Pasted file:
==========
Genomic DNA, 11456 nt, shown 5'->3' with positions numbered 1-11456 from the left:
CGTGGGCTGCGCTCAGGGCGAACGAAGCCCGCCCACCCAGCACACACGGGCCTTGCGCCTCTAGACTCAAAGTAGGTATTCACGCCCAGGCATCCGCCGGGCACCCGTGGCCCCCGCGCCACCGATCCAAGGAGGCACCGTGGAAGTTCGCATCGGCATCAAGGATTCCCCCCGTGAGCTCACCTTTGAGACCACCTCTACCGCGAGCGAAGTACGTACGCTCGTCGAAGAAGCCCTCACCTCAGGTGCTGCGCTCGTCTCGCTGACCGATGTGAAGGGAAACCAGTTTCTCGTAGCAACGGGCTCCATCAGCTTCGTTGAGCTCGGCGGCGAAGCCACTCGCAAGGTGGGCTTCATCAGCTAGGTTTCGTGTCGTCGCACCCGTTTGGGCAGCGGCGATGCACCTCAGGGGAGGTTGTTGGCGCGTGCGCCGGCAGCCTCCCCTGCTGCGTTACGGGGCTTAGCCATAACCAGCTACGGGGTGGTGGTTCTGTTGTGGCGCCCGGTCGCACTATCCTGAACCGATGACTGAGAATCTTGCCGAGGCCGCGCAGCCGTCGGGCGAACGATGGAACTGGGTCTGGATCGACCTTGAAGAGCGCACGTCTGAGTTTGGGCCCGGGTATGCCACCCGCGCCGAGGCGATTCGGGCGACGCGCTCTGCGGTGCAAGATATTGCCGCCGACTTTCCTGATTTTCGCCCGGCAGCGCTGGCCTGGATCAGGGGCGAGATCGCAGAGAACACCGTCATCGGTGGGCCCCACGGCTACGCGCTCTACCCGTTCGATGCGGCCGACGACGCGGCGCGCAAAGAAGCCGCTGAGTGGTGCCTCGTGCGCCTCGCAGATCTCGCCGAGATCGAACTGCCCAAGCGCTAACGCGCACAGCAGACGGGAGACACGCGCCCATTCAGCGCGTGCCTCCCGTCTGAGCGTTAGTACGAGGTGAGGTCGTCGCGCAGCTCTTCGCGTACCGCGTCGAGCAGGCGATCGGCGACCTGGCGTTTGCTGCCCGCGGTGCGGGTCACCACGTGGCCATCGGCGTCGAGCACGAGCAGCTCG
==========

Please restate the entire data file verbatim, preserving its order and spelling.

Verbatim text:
Genomic DNA, 11456 nt, shown 5'->3' with positions numbered 1-11456 from the left:
CGTGGGCTGCGCTCAGGGCGAACGAAGCCCGCCCACCCAGCACACACGGGCCTTGCGCCTCTAGACTCAAAGTAGGTATTCACGCCCAGGCATCCGCCGGGCACCCGTGGCCCCCGCGCCACCGATCCAAGGAGGCACCGTGGAAGTTCGCATCGGCATCAAGGATTCCCCCCGTGAGCTCACCTTTGAGACCACCTCTACCGCGAGCGAAGTACGTACGCTCGTCGAAGAAGCCCTCACCTCAGGTGCTGCGCTCGTCTCGCTGACCGATGTGAAGGGAAACCAGTTTCTCGTAGCAACGGGCTCCATCAGCTTCGTTGAGCTCGGCGGCGAAGCCACTCGCAAGGTGGGCTTCATCAGCTAGGTTTCGTGTCGTCGCACCCGTTTGGGCAGCGGCGATGCACCTCAGGGGAGGTTGTTGGCGCGTGCGCCGGCAGCCTCCCCTGCTGCGTTACGGGGCTTAGCCATAACCAGCTACGGGGTGGTGGTTCTGTTGTGGCGCCCGGTCGCACTATCCTGAACCGATGACTGAGAATCTTGCCGAGGCCGCGCAGCCGTCGGGCGAACGATGGAACTGGGTCTGGATCGACCTTGAAGAGCGCACGTCTGAGTTTGGGCCCGGGTATGCCACCCGCGCCGAGGCGATTCGGGCGACGCGCTCTGCGGTGCAAGATATTGCCGCCGACTTTCCTGATTTTCGCCCGGCAGCGCTGGCCTGGATCAGGGGCGAGATCGCAGAGAACACCGTCATCGGTGGGCCCCACGGCTACGCGCTCTACCCGTTCGATGCGGCCGACGACGCGGCGCGCAAAGAAGCCGCTGAGTGGTGCCTCGTGCGCCTCGCAGATCTCGCCGAGATCGAACTGCCCAAGCGCTAACGCGCACAGCAGACGGGAGACACGCGCCCATTCAGCGCGTGCCTCCCGTCTGAGCGTTAGTACGAGGTGAGGTCGTCGCGCAGCTCTTCGCGTACCGCGTCGAGCAGGCGATCGGCGACCTGGCGTTTGCTGCCCGCGGTGCGGGTCACCACGTGGCCATCGGCGTCGAGCACGAGCAGCTCG